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Briefing: Foresight’s listed forestry vehicle acquires £113m of seed assets

The firm has been developing its natural capital strategy for the past three years and chose to pursue a listed forestry vehicle in 2021 to accommodate a wider pool of LPs.

Foresight Sustainable Forestry Company completed the acquisition of its seed assets from the firm’s Inheritance Tax Solution at a total cost of £113.4 million ($148 million; €134 million).

A bit of background

Foresight is a longstanding investor in the UK’s forestry sector but had only done so through its inheritance solution. That solution was open exclusively to individual investors seeking to benefit from the asset class’s wealth preservation credentials.

Keen to tap into the wider pool of investors that are now clamoring for natural capital assets with strong ESG credentials, the firm decided last year to pursue a first-of-its-kind listed UK forestry vehicle.

The listed entity can continue to cater to its individual clients, as well as being able to take commitments from a wider pool of LPs including institutional, family office and corporate, among others.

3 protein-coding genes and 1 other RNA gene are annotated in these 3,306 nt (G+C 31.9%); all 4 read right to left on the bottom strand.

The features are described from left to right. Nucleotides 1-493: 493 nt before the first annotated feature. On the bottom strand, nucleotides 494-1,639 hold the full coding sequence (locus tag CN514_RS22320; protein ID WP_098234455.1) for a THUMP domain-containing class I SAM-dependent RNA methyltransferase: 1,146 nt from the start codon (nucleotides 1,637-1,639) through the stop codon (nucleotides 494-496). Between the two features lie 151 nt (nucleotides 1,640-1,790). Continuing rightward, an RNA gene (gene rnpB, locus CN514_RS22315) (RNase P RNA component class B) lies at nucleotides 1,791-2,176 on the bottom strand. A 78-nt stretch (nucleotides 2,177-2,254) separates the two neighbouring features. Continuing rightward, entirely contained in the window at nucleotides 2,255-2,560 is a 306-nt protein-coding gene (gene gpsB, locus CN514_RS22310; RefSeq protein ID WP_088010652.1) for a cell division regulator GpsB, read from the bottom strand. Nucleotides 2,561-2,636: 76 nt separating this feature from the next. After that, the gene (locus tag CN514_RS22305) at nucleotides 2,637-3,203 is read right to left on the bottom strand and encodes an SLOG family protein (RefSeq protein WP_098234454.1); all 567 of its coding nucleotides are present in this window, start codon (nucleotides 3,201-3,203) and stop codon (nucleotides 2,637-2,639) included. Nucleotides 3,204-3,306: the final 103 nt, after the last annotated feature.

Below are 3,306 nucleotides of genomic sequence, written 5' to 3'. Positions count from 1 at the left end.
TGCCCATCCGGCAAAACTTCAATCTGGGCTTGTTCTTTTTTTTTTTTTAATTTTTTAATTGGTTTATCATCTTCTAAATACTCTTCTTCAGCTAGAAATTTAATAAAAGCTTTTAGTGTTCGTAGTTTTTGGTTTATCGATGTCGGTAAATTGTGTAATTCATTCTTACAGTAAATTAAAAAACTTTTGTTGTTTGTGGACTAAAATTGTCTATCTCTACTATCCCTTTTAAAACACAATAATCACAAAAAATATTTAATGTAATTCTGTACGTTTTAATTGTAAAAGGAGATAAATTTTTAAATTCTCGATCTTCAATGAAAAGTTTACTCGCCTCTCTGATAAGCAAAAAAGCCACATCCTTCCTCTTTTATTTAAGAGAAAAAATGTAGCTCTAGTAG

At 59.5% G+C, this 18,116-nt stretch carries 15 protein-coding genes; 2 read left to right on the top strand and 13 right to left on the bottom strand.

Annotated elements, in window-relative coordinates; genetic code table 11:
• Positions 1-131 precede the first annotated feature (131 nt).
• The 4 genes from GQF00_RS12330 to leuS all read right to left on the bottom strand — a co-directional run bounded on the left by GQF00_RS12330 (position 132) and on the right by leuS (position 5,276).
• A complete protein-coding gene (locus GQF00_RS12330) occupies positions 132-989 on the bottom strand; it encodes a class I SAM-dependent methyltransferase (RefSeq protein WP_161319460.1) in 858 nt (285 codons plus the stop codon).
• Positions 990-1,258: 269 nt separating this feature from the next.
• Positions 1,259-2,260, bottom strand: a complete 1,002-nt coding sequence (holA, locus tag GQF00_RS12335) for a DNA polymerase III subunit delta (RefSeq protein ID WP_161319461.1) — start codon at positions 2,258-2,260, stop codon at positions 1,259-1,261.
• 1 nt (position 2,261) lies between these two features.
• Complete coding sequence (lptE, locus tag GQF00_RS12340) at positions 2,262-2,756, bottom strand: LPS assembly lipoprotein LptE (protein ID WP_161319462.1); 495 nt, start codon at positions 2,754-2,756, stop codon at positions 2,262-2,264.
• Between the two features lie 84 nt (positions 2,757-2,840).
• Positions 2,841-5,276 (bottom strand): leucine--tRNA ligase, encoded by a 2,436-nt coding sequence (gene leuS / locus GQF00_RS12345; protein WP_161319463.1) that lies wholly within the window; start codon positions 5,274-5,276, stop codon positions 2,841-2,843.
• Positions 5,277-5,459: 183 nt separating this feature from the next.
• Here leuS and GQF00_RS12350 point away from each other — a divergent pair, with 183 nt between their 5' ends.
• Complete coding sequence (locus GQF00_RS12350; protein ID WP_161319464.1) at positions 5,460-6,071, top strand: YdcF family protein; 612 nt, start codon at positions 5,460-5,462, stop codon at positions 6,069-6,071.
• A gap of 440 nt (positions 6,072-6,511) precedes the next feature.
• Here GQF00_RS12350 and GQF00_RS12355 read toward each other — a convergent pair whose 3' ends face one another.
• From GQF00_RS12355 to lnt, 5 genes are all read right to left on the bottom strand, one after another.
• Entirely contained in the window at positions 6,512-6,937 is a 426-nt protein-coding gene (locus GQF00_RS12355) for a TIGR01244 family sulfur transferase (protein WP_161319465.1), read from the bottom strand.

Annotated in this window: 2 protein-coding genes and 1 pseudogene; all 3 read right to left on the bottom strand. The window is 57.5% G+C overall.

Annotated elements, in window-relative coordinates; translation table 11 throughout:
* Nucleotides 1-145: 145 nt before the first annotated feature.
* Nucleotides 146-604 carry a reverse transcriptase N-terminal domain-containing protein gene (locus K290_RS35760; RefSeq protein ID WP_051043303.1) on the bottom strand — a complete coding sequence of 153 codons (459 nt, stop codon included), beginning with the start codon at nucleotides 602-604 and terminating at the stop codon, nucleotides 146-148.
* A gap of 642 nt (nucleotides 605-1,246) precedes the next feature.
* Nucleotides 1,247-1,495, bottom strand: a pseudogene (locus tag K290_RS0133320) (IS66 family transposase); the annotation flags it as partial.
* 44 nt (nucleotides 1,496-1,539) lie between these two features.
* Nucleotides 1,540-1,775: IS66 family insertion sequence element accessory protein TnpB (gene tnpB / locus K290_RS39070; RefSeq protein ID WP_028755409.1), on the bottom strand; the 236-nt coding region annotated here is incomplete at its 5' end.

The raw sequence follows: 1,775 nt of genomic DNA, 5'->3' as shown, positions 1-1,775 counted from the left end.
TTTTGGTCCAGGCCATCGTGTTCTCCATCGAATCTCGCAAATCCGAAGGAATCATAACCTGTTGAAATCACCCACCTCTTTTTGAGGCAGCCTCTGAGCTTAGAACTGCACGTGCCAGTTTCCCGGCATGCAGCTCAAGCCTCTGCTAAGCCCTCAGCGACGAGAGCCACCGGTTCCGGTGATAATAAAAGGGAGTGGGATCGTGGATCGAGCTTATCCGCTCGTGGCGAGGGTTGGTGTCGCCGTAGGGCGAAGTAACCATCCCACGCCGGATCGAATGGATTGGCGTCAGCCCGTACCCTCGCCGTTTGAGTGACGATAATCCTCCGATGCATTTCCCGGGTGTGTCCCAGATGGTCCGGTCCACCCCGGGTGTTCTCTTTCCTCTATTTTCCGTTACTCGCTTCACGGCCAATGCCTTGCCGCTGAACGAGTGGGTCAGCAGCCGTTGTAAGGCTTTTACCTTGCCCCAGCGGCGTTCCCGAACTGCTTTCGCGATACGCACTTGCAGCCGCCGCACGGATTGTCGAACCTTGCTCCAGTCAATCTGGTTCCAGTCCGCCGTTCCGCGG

Why it matters

With the IPO of Foresight Sustainable Forestry Company raising £130 million in November 2021 and the investment trust successfully listing on the London Stock Exchange, the assets transfer represents a materially significant milestone in the vehicle’s development.

The transferred assets include 15 forestry sites, 11 afforestation sites and one site which is both afforestation and forestry. The portfolio extends over 8,117 hectares and is spread across Scotland (80 percent), Wales (13 percent) and England (7 percent).

As part of Foresight’s evolving natural capital strategy, the firm last year signaled its intent to enter food and agriculture investments for the first time.

Some of the food and ag areas into which the firm could invest include onshore recirculating aquaculture systems, greenhouses and vertical farming assets, partner Dan Wells told Agri Investor.

Wells said these types of food production systems, which are not dependent on good weather conditions for their yield, can use little to no pesticides and have the potential to be powered with renewable energy, “could become infrastructure assets in future.”